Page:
PJAC spring student attorneys David Coard and Caroline Merlin, who were both beginning their last semester of law school, took the baton and ran with it. Immediately captivated by Mr. Phillips' warmth, friendliness, and keen sense of optimism, Ms. Merlin said she noticed early on how quick their client was to open up to them and trust them with the case. "He is a remarkably kind and generous person who brings tremendous warmth and laughter into every conversation," she says. "He has faced a lot in his life, and I wouldn't have been surprised if he had become hardened and cynical as a result of that, but he is exactly the opposite."
Walking out of the clinic building after their first meeting in early January, Mr. Coard and Ms. Merlin turned to one another and said, ‘It would be amazing if we actually found a living relative,'" Mr. Coard recalls. "It was a pretty audacious moment given the information we had at the time, but I think it really spurred us on all semester."
Armed with the names of their client's birth parents, who had passed away nearly 40 years ago, the team reached out to the foster care agency in search of relevant files but walked away empty handed. They contacted the Marriage Bureau in search of Mr. Phillips' parents' marriage certificate, but again were disappointed. "We were grasping at straws for weeks, and when we finally found what we were looking for it was, ironically, exactly where it was supposed to be, at the DC Bureau of Vital Records," says Mr. Coard. The Bureau, he explains, had discovered an unnamed birth certificate containing the names of their client's birth parents. "We knew we had hit pay dirt." After months of dogged persistence, they had unearthed Mr. Phillips' original birth certificate.
The birth certificate revealed new information about Mr. Phillips' father, including his middle initial, occupation, and age at the time of his son's birth. Plugging in the additional details, Ms. Merlin once again searched online records and a Virginia marriage certificate popped up, listing Mr. Phillips' parents as the parents of the bride. "My heart skipped a beat because it hit me that the bride could be our client's sister," Ms. Merlin recounts. "I looked up the bride, Mrs. Denny, who was born in DC six years before Mr. Phillips, and everything I found further confirmed my belief that she was his sister."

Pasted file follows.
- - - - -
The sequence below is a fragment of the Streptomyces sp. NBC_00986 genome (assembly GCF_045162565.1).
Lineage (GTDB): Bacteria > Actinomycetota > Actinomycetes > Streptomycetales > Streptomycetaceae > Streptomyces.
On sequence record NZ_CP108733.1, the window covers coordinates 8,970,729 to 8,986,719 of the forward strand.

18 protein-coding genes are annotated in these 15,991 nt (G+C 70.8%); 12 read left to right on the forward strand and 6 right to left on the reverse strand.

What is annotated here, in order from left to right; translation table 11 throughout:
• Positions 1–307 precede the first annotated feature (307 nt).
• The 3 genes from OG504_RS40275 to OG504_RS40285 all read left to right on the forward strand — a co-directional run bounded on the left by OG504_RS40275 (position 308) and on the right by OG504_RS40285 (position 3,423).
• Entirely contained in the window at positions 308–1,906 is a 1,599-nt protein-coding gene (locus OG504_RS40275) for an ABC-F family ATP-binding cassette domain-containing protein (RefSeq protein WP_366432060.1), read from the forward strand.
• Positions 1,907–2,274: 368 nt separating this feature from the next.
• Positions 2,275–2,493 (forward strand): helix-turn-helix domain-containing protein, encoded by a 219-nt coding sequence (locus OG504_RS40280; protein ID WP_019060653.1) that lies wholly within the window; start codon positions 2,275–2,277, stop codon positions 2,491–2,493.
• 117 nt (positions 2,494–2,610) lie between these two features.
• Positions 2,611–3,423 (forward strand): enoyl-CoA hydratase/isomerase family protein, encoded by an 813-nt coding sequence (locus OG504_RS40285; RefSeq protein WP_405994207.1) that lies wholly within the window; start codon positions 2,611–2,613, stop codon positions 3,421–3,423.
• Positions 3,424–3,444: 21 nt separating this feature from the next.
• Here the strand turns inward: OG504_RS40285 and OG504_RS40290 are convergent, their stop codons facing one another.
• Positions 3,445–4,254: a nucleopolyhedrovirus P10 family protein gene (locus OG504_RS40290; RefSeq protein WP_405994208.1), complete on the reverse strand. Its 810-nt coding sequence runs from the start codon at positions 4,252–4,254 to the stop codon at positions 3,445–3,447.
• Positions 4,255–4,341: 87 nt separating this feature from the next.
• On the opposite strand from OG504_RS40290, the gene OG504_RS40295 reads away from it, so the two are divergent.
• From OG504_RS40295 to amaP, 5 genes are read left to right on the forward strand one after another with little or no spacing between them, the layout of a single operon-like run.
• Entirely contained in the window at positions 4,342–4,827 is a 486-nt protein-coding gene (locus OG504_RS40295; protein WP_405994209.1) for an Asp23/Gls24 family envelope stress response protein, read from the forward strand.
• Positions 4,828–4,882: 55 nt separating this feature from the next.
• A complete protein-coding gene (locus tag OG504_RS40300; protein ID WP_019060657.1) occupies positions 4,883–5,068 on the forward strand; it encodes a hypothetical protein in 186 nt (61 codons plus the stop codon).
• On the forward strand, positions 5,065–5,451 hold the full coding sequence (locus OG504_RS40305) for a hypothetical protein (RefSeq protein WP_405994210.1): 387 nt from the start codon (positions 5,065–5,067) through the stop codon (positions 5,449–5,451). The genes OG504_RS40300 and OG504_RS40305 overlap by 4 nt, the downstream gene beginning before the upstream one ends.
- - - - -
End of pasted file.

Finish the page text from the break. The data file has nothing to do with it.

"The case reminded me why I came to law school in the first place: to be
an advocate for people in need of legal assistance, to make a difference in someone's life."
The case reached its storybook ending when Mr. Phillips asked Ms. Merlin to reach out to Mrs. Denny, who now lives in Pennsylvania, to find out if, in fact, they were siblings. "That phone call was one of the most nerve-wracking moments of the entire case for me," reflects Ms. Merlin. "Mrs. Denny quietly asked my client's name and year of birth. When I replied, she screamed, ‘Oh my God, you found him, you found my brother,' and dropped the phone. I will never forget that moment for the rest of my life. Mr. Phillips has a family and we had located them."
Mrs. Denny, it turns out, had visited her newborn brother in a DC orphanage shortly after his birth and had never given up hope of seeing him again. "For over 50 years, she had searched for him and counted him among her siblings," says Ms. Merlin. Remarkably, Mrs. Denny's first grandson was named Aaron in honor of her long-lost brother, and Aaron was listed among the surviving siblings in his brother's funeral service pamphlet several years ago.
"It was really emotional, hearing how hard she worked to keep the memory of Mr. Phillips alive within her family because for so long he had essentially been alone in the world," Ms. Merlin says. "And to know that someone was out there thinking of him and caring for him all along was incredibly moving."